Pledge of Special Revenues vs. Statutory Lien

The plaintiff’s arguments relate to certain provisions of the U.S. Bankruptcy Code (the “Bankruptcy Code”) that were incorporated by Congress into the Puerto Rico Oversight, Management, and Economic Stability Act (“PROMESA”) pursuant to which the PRHTA’s Title III proceeding had been brought.5 Specifically, under the Bankruptcy Code, in a municipal bankruptcy (Chapter 9) proceeding, holders of bonds issued by a municipal debtor are entitled to special protections depending on the nature of the pledge securing those bonds. Those holders may receive special protections if the underlying bonds are secured by a pledge of “special revenues” or a statutory lien. 

Section 902(2) of the Bankruptcy Code enumerates five types of revenues that are “special revenues” under the Bankruptcy Code. With respect to a pledge of special revenues, Section 928(a) of the Bankruptcy Code provides certain protections to the holders of such pledge in that special revenues acquired by a debtor after a bankruptcy petition has been filed remain subject to such pre-petition lien on special revenues. However, under Section 928(b), any such lien on special revenues derived from a project or system is subject to the “necessary operating expenses of the project or system.” Finally, under section 922(d), the filing of a bankruptcy petition does not operate as a stay of the application of pledged special revenues to pay bonds secured by those revenues in a manner that is consistent with Section 928.

A municipal bond may also be secured by a statutory lien, that is, a lien arising solely by force of statute on specific circumstances and conditions.6 A statutory lien is created where the force and effect of a state statute’s language creates a charge against or interest in specific property, such as a revenue stream. A consensual lien, alone, does not create a statutory lien, but the existence of a consensual lien does not automatically preclude a statutory lien finding.7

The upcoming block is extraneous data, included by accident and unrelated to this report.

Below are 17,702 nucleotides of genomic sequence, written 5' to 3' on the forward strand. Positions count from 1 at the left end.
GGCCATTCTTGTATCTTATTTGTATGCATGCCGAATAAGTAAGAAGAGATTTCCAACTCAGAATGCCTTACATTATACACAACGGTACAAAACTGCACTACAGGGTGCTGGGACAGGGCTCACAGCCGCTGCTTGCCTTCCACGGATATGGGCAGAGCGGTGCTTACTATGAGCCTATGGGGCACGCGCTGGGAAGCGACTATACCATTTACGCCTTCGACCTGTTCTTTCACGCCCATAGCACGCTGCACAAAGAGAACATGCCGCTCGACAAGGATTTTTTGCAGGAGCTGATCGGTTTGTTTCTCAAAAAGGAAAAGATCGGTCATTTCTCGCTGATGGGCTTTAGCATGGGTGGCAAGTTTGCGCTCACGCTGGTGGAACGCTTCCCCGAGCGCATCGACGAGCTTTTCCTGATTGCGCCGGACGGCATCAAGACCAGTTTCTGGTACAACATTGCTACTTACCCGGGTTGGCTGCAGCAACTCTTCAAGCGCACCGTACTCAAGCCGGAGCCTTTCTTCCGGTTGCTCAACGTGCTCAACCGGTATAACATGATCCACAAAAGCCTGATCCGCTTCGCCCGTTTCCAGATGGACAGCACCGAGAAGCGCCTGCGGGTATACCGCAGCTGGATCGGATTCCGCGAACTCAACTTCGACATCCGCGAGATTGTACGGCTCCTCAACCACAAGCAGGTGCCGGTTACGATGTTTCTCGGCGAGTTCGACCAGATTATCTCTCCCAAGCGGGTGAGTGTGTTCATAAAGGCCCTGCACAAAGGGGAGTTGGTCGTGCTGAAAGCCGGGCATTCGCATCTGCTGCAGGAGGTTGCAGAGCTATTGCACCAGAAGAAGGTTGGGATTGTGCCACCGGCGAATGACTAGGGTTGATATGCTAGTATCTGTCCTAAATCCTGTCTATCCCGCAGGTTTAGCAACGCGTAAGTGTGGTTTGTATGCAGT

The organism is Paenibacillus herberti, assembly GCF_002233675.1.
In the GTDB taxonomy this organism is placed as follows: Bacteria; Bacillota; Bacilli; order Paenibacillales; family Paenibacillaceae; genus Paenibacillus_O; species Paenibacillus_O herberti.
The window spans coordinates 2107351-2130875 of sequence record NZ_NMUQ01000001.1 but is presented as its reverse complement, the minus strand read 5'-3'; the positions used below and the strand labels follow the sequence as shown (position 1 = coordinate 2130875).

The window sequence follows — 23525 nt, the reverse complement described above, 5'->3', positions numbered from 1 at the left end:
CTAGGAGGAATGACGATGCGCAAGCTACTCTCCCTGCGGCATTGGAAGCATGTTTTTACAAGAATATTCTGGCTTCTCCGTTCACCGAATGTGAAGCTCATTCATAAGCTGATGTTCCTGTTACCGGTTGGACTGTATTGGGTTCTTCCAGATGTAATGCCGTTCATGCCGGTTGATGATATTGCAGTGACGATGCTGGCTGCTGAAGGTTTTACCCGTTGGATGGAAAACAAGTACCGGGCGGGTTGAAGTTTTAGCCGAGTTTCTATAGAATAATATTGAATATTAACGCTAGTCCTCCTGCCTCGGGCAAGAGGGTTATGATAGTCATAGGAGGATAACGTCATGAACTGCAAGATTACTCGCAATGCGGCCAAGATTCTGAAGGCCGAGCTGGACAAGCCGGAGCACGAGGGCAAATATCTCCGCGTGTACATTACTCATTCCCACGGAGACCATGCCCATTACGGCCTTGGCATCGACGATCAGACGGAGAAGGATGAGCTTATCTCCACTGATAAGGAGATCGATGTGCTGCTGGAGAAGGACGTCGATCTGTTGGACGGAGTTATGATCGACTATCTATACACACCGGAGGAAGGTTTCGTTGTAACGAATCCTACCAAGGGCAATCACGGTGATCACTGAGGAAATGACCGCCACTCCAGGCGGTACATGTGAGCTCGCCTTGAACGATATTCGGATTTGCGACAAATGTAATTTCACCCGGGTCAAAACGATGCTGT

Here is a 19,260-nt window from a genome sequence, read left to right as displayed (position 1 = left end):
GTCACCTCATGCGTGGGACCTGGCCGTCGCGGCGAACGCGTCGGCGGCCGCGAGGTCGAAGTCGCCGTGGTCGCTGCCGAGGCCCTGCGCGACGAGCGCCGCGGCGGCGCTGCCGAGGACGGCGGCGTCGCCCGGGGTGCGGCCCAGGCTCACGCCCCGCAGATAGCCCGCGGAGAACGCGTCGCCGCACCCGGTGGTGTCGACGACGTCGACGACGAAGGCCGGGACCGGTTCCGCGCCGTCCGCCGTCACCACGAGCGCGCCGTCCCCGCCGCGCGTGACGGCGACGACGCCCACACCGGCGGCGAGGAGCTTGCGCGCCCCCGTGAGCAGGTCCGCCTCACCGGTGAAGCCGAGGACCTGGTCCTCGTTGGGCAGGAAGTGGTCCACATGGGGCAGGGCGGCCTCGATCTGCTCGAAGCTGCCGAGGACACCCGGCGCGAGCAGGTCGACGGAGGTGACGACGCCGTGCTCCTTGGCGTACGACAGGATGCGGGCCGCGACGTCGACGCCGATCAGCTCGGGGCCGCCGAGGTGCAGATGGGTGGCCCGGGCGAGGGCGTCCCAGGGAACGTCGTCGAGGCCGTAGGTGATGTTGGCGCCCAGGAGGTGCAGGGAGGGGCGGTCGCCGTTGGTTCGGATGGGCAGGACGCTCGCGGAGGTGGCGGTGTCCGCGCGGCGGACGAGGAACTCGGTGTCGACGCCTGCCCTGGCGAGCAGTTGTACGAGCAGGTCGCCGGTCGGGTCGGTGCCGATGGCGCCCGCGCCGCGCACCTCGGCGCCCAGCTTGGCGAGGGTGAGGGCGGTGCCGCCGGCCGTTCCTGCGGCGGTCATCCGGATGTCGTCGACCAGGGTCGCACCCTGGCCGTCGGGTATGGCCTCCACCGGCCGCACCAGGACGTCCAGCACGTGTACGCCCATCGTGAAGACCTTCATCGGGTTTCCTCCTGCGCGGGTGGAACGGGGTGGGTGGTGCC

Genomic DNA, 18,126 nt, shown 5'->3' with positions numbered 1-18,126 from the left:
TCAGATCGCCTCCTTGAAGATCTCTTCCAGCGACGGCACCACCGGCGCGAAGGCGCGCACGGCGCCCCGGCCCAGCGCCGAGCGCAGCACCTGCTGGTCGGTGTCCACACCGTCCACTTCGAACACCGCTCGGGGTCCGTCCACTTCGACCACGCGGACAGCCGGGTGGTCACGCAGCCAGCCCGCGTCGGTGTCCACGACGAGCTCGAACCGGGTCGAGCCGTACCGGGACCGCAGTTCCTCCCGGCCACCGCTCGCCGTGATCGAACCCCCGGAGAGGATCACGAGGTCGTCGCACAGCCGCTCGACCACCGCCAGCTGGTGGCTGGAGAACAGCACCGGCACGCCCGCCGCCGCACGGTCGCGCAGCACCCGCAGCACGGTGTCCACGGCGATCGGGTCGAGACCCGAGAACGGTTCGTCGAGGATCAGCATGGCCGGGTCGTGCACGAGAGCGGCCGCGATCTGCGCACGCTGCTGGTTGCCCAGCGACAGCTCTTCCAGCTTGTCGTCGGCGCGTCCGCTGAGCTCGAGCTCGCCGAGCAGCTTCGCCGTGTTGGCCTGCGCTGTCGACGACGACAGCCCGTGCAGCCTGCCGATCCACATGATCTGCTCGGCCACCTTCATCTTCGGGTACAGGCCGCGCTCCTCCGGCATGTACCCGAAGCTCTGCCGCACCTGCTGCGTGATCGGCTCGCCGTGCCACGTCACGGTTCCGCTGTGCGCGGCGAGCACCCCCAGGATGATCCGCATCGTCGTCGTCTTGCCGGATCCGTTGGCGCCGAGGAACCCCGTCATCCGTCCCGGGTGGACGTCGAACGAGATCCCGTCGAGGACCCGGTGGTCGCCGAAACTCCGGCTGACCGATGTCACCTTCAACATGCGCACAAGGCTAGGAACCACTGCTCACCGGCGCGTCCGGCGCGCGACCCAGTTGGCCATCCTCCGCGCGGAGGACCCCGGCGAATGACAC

Generally, a consensual lien on property acquired by the debtor before the case was filed does not attach to property that the debtor acquires after the case is filed.8 However, a statutory lien should remain unaltered as a result of a bankruptcy petition and although there could be some delay in payment to bondholders due to the automatic stay in bankruptcy, the lien and rights to the particular revenue stream should remain unaltered without deduction for “necessary operating expenses”, as would be the case for a pledge of special revenues.9

It was with these background facts and legal predicates that the plaintiff in Peaje brought its motion for a preliminary injunction.


In the Peaje opinion, the Court first looked at whether the plaintiff had made the initial showing that the 1968 Bonds were secured by a pledge of special revenues exempt from the automatic stay provisions of the Bankruptcy Code.10 The Court found that the defendants had not contested that the toll revenues in question were “pledged special revenues” and concluded that the plaintiff had demonstrated a likelihood of success on the merits with respect to the first part of its claim.11

The Court then reviewed whether the plaintiff had established a likelihood of success on the merits that the 1968 Bonds were secured by a statutory lien. The plaintiff specifically asserted that the 1968 Bonds were secured by a statutory lien arising from Puerto Rico Act 74-1965 (the “HTA Enabling Act”), and the 1968 Resolution itself.